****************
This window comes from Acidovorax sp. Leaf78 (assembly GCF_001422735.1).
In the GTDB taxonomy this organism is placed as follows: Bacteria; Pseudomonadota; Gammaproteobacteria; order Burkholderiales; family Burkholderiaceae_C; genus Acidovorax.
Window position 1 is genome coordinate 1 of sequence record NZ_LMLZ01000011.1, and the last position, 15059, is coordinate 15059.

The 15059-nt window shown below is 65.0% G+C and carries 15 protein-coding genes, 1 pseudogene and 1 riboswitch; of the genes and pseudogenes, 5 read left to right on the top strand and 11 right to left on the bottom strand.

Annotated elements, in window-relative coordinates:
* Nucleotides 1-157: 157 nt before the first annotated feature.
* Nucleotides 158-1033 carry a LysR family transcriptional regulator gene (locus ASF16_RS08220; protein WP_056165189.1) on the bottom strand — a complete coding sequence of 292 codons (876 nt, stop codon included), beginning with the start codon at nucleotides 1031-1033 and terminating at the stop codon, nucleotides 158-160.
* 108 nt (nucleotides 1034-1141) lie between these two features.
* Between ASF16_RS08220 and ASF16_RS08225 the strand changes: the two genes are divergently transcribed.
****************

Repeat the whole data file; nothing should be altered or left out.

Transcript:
This window comes from Acidovorax sp. Leaf78 (assembly GCF_001422735.1).
In the GTDB taxonomy this organism is placed as follows: Bacteria; Pseudomonadota; Gammaproteobacteria; order Burkholderiales; family Burkholderiaceae_C; genus Acidovorax.
Window position 1 is genome coordinate 1 of sequence record NZ_LMLZ01000011.1, and the last position, 15059, is coordinate 15059.

The 15059-nt window shown below is 65.0% G+C and carries 15 protein-coding genes, 1 pseudogene and 1 riboswitch; of the genes and pseudogenes, 5 read left to right on the top strand and 11 right to left on the bottom strand.

Annotated elements, in window-relative coordinates:
* Nucleotides 1-157: 157 nt before the first annotated feature.
* Nucleotides 158-1033 carry a LysR family transcriptional regulator gene (locus ASF16_RS08220; protein WP_056165189.1) on the bottom strand — a complete coding sequence of 292 codons (876 nt, stop codon included), beginning with the start codon at nucleotides 1031-1033 and terminating at the stop codon, nucleotides 158-160.
* 108 nt (nucleotides 1034-1141) lie between these two features.
* Between ASF16_RS08220 and ASF16_RS08225 the strand changes: the two genes are divergently transcribed.